Savers kept waiting for provider increases | moneyfacts.co.uk

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MONEYFACTS ARCHIVE. This article was correct at the time of publication. It is now over 6 months old so the content may be out of date.

Braadbaart

Lieke Braadbaart

Online Writer
Published: 09/08/2018

It's now been one week since the Bank of England decided to increase the base rate of interest. Many savers were hoping it meant their savings rates would increase too, so we've had a look to see what providers have done so far.

Of the more than 100 providers currently operating in the savings market, only 10 have made announcements, and these may not be exactly what savers want to hear. While some, like Beverley BS, have indeed passed on the full 0.25% increase (but only from 28 August onwards), others have been a bit more selective.

For instance, TSB has passed on the full 0.25% rise on its junior ISA and children's account, but has thus far only upped the rate on its other variable savings deals by 0.10% (from 1 September). Nationwide BS is another provider that has increased a lot of its rates by 0.10%, but did increase its Help to Buy ISA offering by an impressive 0.50% (from 31 August).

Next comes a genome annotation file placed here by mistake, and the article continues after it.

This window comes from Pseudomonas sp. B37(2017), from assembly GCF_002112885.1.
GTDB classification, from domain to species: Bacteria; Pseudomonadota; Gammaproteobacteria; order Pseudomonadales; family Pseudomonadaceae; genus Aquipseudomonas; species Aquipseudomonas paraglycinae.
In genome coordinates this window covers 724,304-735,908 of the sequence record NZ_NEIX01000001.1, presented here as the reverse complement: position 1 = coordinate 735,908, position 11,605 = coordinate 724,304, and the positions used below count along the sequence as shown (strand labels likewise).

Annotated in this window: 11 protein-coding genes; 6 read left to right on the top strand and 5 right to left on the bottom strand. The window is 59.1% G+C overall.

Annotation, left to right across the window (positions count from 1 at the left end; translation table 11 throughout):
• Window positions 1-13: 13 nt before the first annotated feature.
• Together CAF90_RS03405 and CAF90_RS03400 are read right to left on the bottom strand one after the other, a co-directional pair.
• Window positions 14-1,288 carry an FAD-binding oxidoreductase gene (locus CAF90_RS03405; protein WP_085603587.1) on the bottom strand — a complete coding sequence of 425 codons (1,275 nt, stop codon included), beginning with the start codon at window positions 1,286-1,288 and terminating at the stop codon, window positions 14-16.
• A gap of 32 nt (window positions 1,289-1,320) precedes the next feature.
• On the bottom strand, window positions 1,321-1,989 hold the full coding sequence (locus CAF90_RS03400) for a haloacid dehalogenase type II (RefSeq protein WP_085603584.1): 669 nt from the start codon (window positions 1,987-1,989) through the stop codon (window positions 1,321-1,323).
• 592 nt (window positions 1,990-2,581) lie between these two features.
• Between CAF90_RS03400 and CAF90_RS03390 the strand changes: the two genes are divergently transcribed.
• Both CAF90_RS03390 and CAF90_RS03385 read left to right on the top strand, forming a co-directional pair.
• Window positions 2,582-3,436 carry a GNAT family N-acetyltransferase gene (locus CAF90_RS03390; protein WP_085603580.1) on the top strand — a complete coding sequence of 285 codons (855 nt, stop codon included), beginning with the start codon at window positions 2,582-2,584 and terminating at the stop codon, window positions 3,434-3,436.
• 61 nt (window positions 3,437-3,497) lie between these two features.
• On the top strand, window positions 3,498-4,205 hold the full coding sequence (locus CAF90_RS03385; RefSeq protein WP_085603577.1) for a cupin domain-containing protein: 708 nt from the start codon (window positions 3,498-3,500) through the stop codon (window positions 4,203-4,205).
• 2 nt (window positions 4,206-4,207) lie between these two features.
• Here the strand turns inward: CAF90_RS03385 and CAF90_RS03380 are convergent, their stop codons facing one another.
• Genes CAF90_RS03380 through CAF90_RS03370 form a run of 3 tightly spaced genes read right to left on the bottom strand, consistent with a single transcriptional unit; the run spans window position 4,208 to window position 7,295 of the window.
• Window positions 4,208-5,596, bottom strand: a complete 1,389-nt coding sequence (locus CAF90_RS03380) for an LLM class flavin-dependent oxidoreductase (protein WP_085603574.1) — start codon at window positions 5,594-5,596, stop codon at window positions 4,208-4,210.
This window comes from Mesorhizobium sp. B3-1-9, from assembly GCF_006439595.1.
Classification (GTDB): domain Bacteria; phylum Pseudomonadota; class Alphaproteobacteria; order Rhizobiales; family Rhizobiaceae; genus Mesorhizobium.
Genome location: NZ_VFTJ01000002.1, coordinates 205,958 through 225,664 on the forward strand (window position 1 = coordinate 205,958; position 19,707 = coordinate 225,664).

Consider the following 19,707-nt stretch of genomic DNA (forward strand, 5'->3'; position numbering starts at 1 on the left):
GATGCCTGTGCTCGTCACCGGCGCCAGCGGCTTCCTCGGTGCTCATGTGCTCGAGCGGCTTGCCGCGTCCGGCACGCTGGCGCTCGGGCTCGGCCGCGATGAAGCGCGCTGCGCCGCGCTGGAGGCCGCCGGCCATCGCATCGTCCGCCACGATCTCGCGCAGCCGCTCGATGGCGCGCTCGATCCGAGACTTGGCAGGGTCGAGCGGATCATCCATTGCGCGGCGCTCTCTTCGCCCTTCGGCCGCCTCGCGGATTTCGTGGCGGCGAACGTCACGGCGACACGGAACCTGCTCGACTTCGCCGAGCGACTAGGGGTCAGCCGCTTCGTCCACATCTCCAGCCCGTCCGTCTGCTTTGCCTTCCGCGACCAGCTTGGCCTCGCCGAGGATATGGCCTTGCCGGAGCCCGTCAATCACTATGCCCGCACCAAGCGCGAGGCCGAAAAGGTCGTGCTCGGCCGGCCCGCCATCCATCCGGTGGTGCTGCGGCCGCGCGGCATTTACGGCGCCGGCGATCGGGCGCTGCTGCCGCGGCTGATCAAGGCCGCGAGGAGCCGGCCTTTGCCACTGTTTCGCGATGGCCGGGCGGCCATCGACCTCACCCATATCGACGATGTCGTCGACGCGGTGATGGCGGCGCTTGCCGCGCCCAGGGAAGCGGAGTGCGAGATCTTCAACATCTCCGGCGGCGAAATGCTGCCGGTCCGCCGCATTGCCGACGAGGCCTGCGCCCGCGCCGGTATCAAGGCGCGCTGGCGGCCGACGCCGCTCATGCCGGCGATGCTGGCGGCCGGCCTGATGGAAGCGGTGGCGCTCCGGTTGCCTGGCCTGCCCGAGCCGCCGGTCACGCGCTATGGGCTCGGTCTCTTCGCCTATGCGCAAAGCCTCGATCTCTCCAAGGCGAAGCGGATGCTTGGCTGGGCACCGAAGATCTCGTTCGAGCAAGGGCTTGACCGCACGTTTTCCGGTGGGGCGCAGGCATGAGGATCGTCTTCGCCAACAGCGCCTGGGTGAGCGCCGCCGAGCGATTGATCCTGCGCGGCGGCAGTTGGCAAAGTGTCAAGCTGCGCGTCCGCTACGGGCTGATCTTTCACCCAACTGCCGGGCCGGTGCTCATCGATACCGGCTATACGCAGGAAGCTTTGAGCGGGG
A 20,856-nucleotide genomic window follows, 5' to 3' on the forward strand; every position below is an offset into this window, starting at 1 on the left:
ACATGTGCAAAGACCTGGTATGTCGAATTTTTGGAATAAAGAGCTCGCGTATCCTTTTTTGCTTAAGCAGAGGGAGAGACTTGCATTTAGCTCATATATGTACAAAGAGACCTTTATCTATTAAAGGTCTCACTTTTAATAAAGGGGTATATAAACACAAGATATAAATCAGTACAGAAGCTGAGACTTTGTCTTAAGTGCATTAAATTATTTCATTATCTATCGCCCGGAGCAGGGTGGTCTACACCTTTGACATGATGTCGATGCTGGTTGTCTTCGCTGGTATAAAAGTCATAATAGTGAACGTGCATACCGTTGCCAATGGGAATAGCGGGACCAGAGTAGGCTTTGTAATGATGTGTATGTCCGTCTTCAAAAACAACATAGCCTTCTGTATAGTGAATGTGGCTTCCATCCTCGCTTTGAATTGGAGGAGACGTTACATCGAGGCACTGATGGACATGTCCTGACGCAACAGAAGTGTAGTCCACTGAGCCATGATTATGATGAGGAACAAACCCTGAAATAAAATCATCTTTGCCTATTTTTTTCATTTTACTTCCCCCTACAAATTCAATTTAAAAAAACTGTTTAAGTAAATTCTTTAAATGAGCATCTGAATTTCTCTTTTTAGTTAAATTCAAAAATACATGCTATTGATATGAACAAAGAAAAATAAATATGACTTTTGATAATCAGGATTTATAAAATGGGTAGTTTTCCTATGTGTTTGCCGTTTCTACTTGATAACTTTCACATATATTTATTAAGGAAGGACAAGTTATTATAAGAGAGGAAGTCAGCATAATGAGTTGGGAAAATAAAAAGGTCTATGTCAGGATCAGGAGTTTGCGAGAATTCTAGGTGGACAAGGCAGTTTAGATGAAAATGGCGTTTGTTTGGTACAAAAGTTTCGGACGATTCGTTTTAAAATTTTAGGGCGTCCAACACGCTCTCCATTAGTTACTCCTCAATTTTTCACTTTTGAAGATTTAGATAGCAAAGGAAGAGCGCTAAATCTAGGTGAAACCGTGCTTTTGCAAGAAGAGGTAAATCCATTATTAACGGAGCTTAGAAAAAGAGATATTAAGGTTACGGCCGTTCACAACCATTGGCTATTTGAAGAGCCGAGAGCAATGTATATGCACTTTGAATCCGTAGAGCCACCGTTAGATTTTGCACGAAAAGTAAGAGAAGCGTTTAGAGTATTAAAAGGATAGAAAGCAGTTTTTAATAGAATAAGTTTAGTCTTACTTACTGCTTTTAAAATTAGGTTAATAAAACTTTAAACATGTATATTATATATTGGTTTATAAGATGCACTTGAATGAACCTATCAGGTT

As you can see, it's impossible to predict if you will see a rate rise, let alone the percentage – as was the case after the previous base rate rise as well. "It will be disappointing news for many savers to know that they may not benefit from the full 0.25% base rate rise," commented Moneyfacts.co.uk finance expert Rachel Springall. "It is a real shame, and just demonstrates why savers should think about switching and not hold their breath for a rate rise on their account."

So, aside from checking the website of your current savings account provider to see if they've announced any updates yet, you may want to keep an eye on the savings charts too, to see if there are any rates with other providers that can beat the odds (or at least your current rate). This may be especially worthwhile for those looking at fixed rate bonds, as providers seem to be focusing on increasing the rates on their variable rate accounts, as well as their junior ISAs and children's savings accounts.

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